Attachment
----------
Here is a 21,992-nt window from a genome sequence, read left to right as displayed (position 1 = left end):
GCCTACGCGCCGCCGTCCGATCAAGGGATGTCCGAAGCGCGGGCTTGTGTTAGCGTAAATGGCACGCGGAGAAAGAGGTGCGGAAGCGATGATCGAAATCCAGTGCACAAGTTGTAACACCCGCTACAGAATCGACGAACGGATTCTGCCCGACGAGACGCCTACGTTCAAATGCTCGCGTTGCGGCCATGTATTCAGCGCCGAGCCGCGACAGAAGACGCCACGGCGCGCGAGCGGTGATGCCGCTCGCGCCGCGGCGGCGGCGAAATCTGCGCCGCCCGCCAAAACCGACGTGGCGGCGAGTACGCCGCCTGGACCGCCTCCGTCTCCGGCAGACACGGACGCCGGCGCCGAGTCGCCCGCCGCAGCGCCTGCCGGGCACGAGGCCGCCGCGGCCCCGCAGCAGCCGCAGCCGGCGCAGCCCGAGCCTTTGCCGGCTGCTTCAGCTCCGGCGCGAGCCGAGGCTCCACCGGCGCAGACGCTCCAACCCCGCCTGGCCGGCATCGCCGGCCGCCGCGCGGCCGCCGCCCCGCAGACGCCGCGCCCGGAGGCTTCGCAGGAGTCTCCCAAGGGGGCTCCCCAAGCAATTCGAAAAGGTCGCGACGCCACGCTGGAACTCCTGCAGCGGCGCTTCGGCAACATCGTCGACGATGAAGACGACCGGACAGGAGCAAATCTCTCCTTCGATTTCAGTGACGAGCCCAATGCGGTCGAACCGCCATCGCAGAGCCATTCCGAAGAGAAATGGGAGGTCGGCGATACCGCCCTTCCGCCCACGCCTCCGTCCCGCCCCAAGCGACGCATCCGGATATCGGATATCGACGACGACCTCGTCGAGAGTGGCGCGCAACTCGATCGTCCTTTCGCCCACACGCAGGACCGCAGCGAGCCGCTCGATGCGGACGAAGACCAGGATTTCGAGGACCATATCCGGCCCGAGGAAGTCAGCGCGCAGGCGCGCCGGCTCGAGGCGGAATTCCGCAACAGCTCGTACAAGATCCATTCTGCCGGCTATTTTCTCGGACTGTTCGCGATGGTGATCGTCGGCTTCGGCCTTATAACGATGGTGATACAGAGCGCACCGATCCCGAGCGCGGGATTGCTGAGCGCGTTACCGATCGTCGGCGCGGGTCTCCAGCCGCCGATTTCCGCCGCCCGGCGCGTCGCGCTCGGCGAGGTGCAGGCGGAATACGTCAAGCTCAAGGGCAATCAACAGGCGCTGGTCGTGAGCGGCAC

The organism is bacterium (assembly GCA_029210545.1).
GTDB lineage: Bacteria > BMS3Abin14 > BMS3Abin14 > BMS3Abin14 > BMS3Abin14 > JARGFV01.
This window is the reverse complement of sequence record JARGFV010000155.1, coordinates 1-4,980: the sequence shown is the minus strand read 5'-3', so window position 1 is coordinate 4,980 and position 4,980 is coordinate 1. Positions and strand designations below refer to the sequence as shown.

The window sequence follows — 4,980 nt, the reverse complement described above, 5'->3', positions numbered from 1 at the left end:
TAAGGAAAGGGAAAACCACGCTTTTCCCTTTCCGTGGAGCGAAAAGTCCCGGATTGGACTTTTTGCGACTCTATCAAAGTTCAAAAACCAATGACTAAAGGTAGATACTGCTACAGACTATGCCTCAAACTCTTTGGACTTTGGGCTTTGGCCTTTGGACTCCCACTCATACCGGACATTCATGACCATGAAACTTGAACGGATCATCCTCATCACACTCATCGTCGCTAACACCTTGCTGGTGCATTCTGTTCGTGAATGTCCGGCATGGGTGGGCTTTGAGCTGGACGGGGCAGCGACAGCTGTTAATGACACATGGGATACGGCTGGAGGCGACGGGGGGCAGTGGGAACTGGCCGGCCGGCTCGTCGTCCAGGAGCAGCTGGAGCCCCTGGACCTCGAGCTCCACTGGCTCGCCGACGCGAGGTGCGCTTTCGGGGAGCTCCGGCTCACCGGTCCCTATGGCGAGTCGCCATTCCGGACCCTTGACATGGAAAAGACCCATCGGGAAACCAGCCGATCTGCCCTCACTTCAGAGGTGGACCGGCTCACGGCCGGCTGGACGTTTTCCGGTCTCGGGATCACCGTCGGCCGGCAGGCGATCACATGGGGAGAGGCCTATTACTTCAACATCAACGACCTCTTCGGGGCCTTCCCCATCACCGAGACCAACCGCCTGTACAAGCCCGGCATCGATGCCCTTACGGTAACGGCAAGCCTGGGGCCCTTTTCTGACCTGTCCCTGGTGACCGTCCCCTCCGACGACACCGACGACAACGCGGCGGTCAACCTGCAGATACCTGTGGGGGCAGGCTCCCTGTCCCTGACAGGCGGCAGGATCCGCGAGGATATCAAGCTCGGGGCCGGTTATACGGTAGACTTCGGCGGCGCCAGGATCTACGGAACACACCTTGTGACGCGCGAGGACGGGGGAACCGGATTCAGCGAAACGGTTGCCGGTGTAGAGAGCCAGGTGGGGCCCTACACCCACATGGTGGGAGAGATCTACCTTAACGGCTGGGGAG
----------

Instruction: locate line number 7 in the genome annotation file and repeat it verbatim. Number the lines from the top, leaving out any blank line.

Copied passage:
TAAGGAAAGGGAAAACCACGCTTTTCCCTTTCCGTGGAGCGAAAAGTCCCGGATTGGACTTTTTGCGACTCTATCAAAGTTCAAAAACCAATGACTAAAGGTAGATACTGCTACAGACTATGCCTCAAACTCTTTGGACTTTGGGCTTTGGCCTTTGGACTCCCACTCATACCGGACATTCATGACCATGAAACTTGAACGGATCATCCTCATCACACTCATCGTCGCTAACACCTTGCTGGTGCATTCTGTTCGTGAATGTCCGGCATGGGTGGGCTTTGAGCTGGACGGGGCAGCGACAGCTGTTAATGACACATGGGATACGGCTGGAGGCGACGGGGGGCAGTGGGAACTGGCCGGCCGGCTCGTCGTCCAGGAGCAGCTGGAGCCCCTGGACCTCGAGCTCCACTGGCTCGCCGACGCGAGGTGCGCTTTCGGGGAGCTCCGGCTCACCGGTCCCTATGGCGAGTCGCCATTCCGGACCCTTGACATGGAAAAGACCCATCGGGAAACCAGCCGATCTGCCCTCACTTCAGAGGTGGACCGGCTCACGGCCGGCTGGACGTTTTCCGGTCTCGGGATCACCGTCGGCCGGCAGGCGATCACATGGGGAGAGGCCTATTACTTCAACATCAACGACCTCTTCGGGGCCTTCCCCATCACCGAGACCAACCGCCTGTACAAGCCCGGCATCGATGCCCTTACGGTAACGGCAAGCCTGGGGCCCTTTTCTGACCTGTCCCTGGTGACCGTCCCCTCCGACGACACCGACGACAACGCGGCGGTCAACCTGCAGATACCTGTGGGGGCAGGCTCCCTGTCCCTGACAGGCGGCAGGATCCGCGAGGATATCAAGCTCGGGGCCGGTTATACGGTAGACTTCGGCGGCGCCAGGATCTACGGAACACACCTTGTGACGCGCGAGGACGGGGGAACCGGATTCAGCGAAACGGTTGCCGGTGTAGAGAGCCAGGTGGGGCCCTACACCCACATGGTGGGAGAGATCTACCTTAACGGCTGGGGAG